“Just so. Who was it?”
“That’s none of your business, Mia.”
“So you did come with someone. Why won’t you tell me, Christian? It is my birthday.”
“You’ve already played that card once; it won’t work again.” I try a diversionary tactic. “What’s been going on in school?”
She rolls her eyes. “Mrs Daniels nearly had a coronary when Lily turned up in an ultra mini skirt. She got sent to Principal Hayden. Her mom was furious.”
“That wasn’t a very responsible thing for her to do.”
Mia scowls. “That’s so hypocritical, Christian! At least she wasn’t expelled. How many schools did you get kicked out of? Don’t think I’ve forgotten!”
A fair point: but I don’t want my little sister following in my footsteps.
“Lily’s a bad influence.”
“Christian! You sound like dad! Lily’s my friend. I’ve known her forever. And she really likes you.”
I try to hide a shudder.
“But she doesn’t think you’re into girls.”
Mia continues, “She thinks you’re gay.”
Well, rather that than they know the truth.
“Are you, Christian?”
“I’m not anything, Mia,” I say, frowning. How true: I’m nothing. I’m no-one. “Change the topic, please.”
For once, she does as I ask and we manage to enjoy the meal in peace. We don’t have time for desserts if we’re to get to the theatre in time, so I promise to buy her an ice cream during the interval.
As we leave, Giuseppe helps her on with her coat.
“Buona sera e sogni d’oro, bellissima signorina! I hope to see you again soon, Signor Grey; you, your lovely sister and your beautiful mother.”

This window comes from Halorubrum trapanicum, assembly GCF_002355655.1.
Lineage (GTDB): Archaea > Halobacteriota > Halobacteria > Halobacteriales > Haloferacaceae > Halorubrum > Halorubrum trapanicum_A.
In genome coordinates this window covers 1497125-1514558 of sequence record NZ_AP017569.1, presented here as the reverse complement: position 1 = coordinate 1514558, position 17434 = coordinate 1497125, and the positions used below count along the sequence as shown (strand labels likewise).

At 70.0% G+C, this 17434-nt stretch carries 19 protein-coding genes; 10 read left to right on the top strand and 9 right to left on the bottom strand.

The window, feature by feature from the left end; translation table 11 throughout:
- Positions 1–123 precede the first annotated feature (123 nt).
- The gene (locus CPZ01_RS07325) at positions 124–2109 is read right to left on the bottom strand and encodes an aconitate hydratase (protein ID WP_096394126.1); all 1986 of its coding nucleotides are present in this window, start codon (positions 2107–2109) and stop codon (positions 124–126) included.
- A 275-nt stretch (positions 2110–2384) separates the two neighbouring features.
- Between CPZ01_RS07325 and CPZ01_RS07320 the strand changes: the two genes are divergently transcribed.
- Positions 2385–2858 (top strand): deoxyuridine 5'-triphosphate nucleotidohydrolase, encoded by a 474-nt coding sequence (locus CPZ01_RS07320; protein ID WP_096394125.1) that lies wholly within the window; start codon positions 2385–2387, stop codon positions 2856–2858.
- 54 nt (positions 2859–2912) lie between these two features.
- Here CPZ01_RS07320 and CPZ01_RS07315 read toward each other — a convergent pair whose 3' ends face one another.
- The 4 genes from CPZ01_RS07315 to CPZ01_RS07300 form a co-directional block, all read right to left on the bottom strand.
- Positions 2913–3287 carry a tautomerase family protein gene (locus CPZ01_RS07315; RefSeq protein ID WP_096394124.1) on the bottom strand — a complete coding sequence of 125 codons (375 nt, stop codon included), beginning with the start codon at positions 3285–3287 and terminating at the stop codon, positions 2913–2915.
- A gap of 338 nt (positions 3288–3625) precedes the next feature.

“I didn’t know you brought mom here,” said Mia. “She didn’t say anything?”
Fuck! And suddenly I can’t get out fast enough because the truth is I’ve never brought my mother here, only Elena. And now I sure as hell won’t be going back.
* * * *
It’s a big day for my new cell phone company, Grey Cells. After three months of calls, letters and emails I’ve managed to secure a meeting with the premier cell phone retail group west of the Mississippi; if I can nail this deal, the company’s future is assured. If not; it’s going to be a long, hard slog. My main reason for wanting to go for this company is their concentration on internet sales: I feel sure this is where the market is going to go in the next few years.
Ros is coming with me. She’s my head of R&D so she ought to be there. I briefly consider bringing Barney but I don’t think he’s ready for that sort of high level meeting. It’s hard to remember sometimes that he’s a year older than me; he seems like such a kid. I don’t ever remember acting like he does, talking the way he does, dressing like he just rolled a drunk outside a thrift store. Maybe I did when I was 14 or 15: it’s hard to remember back to those days; it’s as if they’re shrouded in mist and I don’t recognise that boy. Probably just as well: it was a miserable fucking time.
I shrug off the miasma of memories and concentrate on the sales pitch.
Ros knocks on the door of my office.
“Ready to go, Christian?”
I pack up my laptop and pull on my suit jacket. Showtime. There is one weak spot in the deal I’m going to offer them: me. I know they’ll look at me and just see a young hotshot who is trying to run before he can walk, although I’ve never felt young, not like that. I have to persuade them, force them even, to look beyond the face.